Hee hee hee … wanna buy some mandies? Just out: “It’s Zimmerman’s World …We Just Live In It (Soft Sounds For Gentle People Garage And Folk Rock Tributes To The Beatnik Bard)” on Pet (cd or lp, cat. no. 009). Amazingly, that most ultimate of Bob spoofs or Dylan imitations, “A public execution” by Mouse and the Traps (Fraternity 1966 – see below), isn’t on it. (And neither is the Trashmen‘s downright irritating “Same lines” for that matter.). Oh well, you’ll probably have that Mouse track via that seminal and oft reissued “Nuggets: Original Artyfacts From The First Psychedelic Era” v/a 2lp or cd on Elektra (1972), won’t you? If not: see below. Otherwise, bar the omission of Dutch Dylan Armand and the 5 Gentlemen track below, “It’s Zimmerman’s World … We Just Live In It” is pretty flawless. And hilarious, for those maniac mannerisms and how they reflect on both the Bawb phenomenon and the copy and cash in routines that are part and parcel of the pop industry. So go buy it! And if you do not pay, they got computer collectors that’ll send you through the ceiling!
Tag Archives: Elektra
“Cosmic Sounds (Celestial Counterpoint With Words And Music)” by the Zodiac was released late 1967 on Elektra (and reissued by the now defunct Water label in 2002). Music written by Mort Garson, words by Jacques Wilson, and narration by Cyrus Faryar. Moog by Paul Beaver, keyboards Mike Melvoin, flute Bud Shank, bass Carol Kaye, drums Hal Blaine, percussion Emil Richards. Must be played in the dark, it says, so kill that monitor!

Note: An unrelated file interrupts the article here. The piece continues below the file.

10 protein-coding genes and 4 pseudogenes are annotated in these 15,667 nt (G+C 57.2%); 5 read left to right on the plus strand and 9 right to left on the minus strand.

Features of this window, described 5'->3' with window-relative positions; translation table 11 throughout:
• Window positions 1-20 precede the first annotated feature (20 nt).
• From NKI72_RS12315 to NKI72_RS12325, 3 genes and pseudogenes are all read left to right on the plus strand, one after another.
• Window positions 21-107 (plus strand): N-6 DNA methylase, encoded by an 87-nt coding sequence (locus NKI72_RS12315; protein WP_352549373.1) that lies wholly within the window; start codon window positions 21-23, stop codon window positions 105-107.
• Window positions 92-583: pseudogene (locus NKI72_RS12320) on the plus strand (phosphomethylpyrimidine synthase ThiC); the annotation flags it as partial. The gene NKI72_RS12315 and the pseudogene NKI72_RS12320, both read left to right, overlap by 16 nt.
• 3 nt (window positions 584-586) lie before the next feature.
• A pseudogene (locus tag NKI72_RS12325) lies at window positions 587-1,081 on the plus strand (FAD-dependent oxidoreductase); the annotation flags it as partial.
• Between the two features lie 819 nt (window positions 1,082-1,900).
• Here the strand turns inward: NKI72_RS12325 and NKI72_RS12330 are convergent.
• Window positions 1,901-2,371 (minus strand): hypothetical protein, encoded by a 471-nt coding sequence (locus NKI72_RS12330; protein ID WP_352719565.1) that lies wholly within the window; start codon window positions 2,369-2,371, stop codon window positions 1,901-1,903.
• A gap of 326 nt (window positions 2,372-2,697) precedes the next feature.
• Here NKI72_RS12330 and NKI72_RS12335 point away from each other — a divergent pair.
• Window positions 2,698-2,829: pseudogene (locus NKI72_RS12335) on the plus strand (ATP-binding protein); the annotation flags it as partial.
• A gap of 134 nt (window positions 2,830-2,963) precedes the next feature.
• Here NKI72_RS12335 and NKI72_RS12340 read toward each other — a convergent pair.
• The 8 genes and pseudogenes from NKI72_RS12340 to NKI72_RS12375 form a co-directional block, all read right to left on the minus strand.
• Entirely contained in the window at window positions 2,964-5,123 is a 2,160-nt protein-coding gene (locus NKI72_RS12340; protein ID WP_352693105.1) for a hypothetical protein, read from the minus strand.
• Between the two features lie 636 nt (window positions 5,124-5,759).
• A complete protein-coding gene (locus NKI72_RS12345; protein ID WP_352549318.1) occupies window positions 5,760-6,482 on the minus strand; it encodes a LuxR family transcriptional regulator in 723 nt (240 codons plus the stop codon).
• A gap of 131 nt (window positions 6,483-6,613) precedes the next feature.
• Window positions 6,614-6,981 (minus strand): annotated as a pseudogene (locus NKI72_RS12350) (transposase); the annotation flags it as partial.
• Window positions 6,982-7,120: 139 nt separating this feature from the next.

I.M. Teddy Pendergrass – he’s made many a woman feel good – and so much more …
As for myself: I don’t really dig his later work on Elektra, but I do enjoy some of his early work on Philadelphia International … especially this song in particular, with its wonderful strings, and superslick, sensuous trumpet part.
Tnx Thierry B for the – sad – news. And check this 1984-09 Ebony magazine article for more on TP’s misfortunes.
Hey and do give the lyrics of “Come go with me” (off his third lp “Teddy”, Philadelphia International 1979) a close listen and do contemplate on the fantasy dialogue that starts around four minutes into the song … “sip a little wine, work things out” … “please I can not stand pressure” … it’s the most grandiose make out music!
Also, believe it or not, yesterday I was preparing a number of future posts, and I had actually prepared the basics for (a.o.) a post featuring these two tracks. Little did I know there would be sad news concerning Mr TP only hours later. Anyway, here goes: Leon Haywood‘s “Out to catch” (Casablanca 1980) is yet another example extraordinaire of superlative ‘discotheque fantasy projected’ songwriting. Check, for instance, the wanky fantasy dialogue around 3’45” into the track … “this is my first time too” … “listen to some soft music, have a little chilled wine, and, you know, get to know each other a little better” …
(This is the lp version off “It’s Me Again”; do catch the 12″ mix too – can’t decide which one is better.)